Spock’s Origins Involve Highly Logical Gender-Neutral Casting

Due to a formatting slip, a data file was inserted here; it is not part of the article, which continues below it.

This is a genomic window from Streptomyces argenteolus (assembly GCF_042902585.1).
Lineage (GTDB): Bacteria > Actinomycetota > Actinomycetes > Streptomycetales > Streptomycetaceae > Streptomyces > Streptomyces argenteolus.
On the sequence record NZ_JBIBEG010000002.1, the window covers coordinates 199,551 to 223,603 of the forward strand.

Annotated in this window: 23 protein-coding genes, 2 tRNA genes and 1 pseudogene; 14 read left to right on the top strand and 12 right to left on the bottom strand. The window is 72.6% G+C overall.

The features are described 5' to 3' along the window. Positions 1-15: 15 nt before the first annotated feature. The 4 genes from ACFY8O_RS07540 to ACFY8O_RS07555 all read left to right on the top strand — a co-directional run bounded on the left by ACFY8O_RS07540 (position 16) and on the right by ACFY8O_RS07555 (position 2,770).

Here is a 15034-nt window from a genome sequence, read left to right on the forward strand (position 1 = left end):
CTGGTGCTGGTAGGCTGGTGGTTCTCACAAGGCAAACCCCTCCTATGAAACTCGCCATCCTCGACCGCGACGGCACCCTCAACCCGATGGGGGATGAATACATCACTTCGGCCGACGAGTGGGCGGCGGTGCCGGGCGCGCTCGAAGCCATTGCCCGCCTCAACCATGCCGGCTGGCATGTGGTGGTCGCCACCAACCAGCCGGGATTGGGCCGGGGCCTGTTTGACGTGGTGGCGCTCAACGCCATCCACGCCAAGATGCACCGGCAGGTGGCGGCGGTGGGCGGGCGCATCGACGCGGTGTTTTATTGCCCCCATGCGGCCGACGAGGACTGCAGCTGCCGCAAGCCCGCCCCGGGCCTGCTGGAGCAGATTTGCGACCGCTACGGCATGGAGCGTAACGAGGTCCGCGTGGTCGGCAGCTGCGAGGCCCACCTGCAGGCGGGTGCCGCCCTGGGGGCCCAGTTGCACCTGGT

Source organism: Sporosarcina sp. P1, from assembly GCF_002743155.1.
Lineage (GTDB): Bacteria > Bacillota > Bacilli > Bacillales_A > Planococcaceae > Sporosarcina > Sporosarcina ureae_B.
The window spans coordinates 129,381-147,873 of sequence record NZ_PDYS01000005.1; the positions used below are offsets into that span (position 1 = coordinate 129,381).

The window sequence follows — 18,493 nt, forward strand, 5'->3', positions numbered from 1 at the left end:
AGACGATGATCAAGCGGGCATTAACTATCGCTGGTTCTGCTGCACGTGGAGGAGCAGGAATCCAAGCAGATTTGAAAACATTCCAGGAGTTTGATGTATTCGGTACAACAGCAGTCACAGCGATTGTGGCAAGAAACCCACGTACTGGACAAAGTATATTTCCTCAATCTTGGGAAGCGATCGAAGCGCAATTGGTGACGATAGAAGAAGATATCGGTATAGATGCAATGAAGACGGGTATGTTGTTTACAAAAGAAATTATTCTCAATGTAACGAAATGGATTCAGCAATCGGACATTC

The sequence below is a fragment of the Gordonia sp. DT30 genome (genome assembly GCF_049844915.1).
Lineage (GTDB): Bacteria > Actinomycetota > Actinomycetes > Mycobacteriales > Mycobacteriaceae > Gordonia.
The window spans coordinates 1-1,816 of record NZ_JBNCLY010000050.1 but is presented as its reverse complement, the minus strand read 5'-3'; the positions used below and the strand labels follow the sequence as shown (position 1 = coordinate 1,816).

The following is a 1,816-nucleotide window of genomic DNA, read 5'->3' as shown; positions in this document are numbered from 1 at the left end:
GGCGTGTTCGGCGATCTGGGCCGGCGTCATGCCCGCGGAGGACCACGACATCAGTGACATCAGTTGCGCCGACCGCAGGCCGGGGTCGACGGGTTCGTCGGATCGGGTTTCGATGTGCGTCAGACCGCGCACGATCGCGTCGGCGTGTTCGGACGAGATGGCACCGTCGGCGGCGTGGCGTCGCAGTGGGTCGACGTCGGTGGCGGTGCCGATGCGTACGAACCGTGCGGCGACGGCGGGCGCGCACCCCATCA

After a week when I’ve been feeling kind of cranky about pop culture, it was nifty to hear that it turns out that the role of Spock seems to have been written as gender-neutral — and that Nichelle Nichols, who was eventually cast as Uhura, read for the role. I’m not sure why this isn’t default practice more often. There are a lot of characters in a lot of projects that don’t inherently need to be male or female, and that very much includes action heroes in an era of high-powered weaponry. You don’t need to be able to overpower someone with six inches and 50 pounds on you as long as you have enough ammunition. Maybe that’s more of a comment on the generalized lack of specificity in entertainment writing more generally. But it does mean there are opportunities to be taken advantage of. If you’re writing a show where the characters’ backstory can be filled in over time, it doesn’t have to be a weakness. And while writing parts to be race or gender-neutral may mean some more work for casting directors, it doesn’t seem like it should be overwhelmingly onerous burden, given the potential creative benefits.